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Eugene Weekly : Views : 01.06.05

No More, No Less

We are what we allow.


While people are dying in Indonesia, Thailand, Sri Lanka, and India from the Earth shuddering and the ocean heaving, the 45-year-old brother of one of my friends is dying of lymphoma in a Utah neighborhood that was downwind of Nevada atmospheric nuclear tests in the 1950s. He's the fourth person to die of cancer around that age in that neighborhood in recent years. Each day on Earth, approximately 35,000 children under 5 die of malnutrition or starvation. As we speak, men are dying under torture by our government.

How do we hold all this?

The instant mass, community death, caused by no one, evokes mass sympathy and an inspiring mobilization of aid.

The delayed individual adult death, caused by a nuclear arms race, is largely denied.

The daily mass death of sparrow-like children, caused by desperation, greed, and deliberate policies is largely ignored.

The death of a person we never met from purposely administered, hideous pain is accepted for "national security."

I see no way to grieve more for one early death than another. I do not intend to downplay Southeast Asia's current agony. I cannot help placing it alongside the agony of my friend's brother and that of the 35,000 children who starved to death today and that of a mortally beaten prisoner, far from a newspaper's front page.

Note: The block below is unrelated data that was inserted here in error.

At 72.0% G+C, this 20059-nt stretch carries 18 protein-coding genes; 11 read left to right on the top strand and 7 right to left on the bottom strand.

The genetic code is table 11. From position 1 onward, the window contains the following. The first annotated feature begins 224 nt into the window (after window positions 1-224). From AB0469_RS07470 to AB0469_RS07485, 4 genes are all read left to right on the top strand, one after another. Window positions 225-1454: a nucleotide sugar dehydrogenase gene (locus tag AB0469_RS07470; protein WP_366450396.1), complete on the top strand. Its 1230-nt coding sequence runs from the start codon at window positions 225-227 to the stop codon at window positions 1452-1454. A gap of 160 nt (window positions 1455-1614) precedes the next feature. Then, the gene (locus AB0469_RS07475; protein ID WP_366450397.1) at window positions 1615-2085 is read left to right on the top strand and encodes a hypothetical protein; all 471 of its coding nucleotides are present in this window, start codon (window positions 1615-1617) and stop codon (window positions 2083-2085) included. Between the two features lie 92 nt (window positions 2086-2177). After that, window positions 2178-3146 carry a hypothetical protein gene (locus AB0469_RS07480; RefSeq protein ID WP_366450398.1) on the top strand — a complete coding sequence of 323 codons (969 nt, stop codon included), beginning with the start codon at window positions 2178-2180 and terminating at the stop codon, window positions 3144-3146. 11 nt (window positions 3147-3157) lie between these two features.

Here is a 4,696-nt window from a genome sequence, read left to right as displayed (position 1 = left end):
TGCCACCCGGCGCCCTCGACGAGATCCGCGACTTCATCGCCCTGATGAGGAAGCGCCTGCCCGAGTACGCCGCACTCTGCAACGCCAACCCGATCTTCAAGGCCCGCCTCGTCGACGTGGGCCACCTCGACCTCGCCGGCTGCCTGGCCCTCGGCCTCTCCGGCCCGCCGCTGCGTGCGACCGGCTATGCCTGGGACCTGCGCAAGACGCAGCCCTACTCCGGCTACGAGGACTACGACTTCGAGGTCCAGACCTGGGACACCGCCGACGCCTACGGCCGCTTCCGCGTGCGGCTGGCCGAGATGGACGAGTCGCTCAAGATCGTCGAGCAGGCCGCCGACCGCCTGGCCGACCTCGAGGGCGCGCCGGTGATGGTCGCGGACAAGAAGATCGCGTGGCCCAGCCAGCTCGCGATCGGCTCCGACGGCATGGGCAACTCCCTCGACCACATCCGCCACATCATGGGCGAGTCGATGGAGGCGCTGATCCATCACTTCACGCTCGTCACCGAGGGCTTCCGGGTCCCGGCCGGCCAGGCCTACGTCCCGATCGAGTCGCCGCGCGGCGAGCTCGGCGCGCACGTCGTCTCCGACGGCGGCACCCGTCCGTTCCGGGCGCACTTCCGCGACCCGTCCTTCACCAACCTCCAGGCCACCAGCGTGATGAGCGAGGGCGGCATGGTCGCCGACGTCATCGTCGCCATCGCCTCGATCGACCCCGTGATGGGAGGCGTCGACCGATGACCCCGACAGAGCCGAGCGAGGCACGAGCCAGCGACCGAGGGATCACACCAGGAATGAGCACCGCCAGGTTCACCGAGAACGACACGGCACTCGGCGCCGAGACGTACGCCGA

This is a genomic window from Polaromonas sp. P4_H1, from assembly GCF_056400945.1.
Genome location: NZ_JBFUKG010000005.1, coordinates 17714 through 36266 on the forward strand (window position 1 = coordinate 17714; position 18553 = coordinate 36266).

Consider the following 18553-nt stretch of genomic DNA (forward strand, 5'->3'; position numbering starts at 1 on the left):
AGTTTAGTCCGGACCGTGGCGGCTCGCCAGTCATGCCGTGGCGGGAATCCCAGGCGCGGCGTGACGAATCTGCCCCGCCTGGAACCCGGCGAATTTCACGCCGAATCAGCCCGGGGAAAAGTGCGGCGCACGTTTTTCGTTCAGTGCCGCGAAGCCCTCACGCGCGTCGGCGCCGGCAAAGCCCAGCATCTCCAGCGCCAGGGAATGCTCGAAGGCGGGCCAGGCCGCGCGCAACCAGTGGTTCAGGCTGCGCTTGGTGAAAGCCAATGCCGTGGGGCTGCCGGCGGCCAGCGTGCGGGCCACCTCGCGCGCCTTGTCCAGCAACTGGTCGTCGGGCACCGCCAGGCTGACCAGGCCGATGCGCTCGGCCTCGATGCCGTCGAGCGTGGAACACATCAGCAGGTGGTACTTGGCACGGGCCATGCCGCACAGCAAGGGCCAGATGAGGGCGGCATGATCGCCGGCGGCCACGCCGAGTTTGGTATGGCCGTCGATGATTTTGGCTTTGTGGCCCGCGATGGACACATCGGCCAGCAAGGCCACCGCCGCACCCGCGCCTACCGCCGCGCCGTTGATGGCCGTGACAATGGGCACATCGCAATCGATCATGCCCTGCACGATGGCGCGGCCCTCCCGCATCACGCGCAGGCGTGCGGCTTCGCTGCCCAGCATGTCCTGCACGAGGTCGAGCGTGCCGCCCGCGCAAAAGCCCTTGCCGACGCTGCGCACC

Somehow a tsunami helps us remember that we are all sisters and brothers; while colorful flags, particular phrases, or vast differences in wealth help us forget. If all humans were to agree on one phrase each year to share in common and live by, my nomination for 2005 would be this: "We are no more and no less than the life at any given place on Earth."

We are no more than the whale dying of PCBs we have dumped in the ocean. We are no less than the person who delivers fresh water to a thirsty Indonesian. We are no better than the conditions in a Guantanamo or Libyan prison, and we are no poorer than a song being played perfectly on a flute.

If we thought this way, wouldn't "No Child Left Behind" finally mean something compassionate? Wouldn't we take care of each estuary, each forest, each spring? Wouldn't we stand between the perpetrators of violence and the victim? Wouldn't our "bottom line" become the health of all rather than monetary profit for some?

OK., the phrase isn't going to be adopted by everyone. But in fact we are no more and no less than the life at any given place on Earth. May the best of life on Earth this year give you strength to bring hope and change to the worst.

Mary O'Brien of Eugene has worked as a public interest scientist since 1981. She can be reached at mob@efn.org